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Pam's Daily Wave...



Good Morning and Welcome to my Atlantic Life 😊


Yes, I'm still doing the 4am thing.....and what else would I do when I'm wide awake and want to enjoy the stillness of the morning - I ponder and write 💕


Recently I came across an awesome tool to help me be more mindful in my daily interactions with the people around me (Huge thanks to JB for finding this little nugget of wisdom). I thought I'd share this with you...


The ancient Greek philosopher, Socrates, was known for his profound wisdom and his ability to ask thought-provoking questions. One day, a man came to Socrates, eager to share some juicy gossip he had heard about a mutual friend. Socrates stopped him and said,



"Wait a moment. Before you tell me anything, I want you to apply the three sieves."

"The three sieves?" the man asked, puzzled.

"Yes," Socrates replied.

"The first sieve is the sieve of truth. Are you absolutely sure that what you're about to tell me is true?"

Well, no," the man admitted. "I heard it from someone else."

"Ah," said Socrates. "So you don't really know if it's true or not.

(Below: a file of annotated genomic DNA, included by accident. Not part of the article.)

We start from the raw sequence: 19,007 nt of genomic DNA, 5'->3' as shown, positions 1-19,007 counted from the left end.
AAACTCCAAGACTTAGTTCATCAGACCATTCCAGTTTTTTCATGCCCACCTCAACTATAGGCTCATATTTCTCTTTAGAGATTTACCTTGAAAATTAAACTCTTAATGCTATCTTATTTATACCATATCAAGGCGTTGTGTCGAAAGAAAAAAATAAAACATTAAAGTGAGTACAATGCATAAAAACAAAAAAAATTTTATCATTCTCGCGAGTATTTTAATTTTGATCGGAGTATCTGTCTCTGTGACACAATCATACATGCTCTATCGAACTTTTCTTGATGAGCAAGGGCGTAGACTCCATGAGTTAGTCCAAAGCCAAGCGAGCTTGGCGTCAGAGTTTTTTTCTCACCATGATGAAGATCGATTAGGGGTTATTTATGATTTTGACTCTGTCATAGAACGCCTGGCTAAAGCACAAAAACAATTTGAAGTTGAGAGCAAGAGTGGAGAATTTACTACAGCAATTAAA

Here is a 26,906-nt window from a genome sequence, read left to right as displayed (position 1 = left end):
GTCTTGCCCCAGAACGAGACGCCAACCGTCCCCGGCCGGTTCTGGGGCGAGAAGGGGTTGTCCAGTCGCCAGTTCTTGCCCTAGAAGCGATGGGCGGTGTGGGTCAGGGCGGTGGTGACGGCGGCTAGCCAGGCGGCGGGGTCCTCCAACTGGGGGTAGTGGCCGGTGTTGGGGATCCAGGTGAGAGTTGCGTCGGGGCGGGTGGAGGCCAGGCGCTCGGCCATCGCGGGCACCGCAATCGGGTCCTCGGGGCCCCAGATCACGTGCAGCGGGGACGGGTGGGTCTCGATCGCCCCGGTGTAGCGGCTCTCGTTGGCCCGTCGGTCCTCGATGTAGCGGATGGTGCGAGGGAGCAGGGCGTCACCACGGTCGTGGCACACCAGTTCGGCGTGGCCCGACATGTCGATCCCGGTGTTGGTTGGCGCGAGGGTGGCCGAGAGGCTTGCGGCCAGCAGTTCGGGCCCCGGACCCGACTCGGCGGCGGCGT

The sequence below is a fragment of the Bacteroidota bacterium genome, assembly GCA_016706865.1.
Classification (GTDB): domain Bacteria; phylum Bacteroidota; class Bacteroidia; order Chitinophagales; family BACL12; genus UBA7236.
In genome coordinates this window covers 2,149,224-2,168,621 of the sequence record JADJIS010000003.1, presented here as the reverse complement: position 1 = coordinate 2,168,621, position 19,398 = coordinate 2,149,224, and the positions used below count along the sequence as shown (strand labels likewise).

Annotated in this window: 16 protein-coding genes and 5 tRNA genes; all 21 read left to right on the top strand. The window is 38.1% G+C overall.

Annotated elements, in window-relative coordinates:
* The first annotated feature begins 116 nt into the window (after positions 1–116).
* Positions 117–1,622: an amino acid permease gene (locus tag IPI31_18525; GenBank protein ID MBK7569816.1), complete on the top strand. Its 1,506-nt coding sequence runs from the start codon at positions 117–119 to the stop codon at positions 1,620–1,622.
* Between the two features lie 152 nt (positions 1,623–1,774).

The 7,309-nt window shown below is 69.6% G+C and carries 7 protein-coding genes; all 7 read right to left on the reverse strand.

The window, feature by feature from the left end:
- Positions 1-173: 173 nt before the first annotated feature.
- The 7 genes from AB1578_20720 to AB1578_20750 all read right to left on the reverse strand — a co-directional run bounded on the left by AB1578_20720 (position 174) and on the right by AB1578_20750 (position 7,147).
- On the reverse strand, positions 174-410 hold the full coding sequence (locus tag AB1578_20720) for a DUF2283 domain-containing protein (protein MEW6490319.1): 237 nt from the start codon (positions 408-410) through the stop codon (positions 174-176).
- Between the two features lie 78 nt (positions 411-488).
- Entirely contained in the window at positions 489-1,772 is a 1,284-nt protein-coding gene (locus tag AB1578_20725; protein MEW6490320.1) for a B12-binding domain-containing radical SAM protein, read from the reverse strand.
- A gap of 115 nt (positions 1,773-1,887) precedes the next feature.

Let's move on to the second sieve, the sieve of goodness. Is what you're about to tell me something good or kind?"

The man hesitated. "No, not really. It's actually quite negative and hurtful."

"Ah," said Socrates again. "So we have two sieves through which this information has not passed. Let's try the third sieve, the sieve of usefulness. Is what you're about to tell me useful or necessary?"

The man thought for a moment. "No, not really. It's just idle gossip, I suppose."


"Then we have our answer," Socrates said. "If what you're about to tell me is not true, not good, and not useful, why bother telling it to me at all?"


So, how can I apply this philosophy to my own life and the world in which I live today (unlike Socrates who was born a super long time ago in 470 BC, in Deme Alopece, Athens and died in 399 BC in Athens)?


Firstly, the question of truth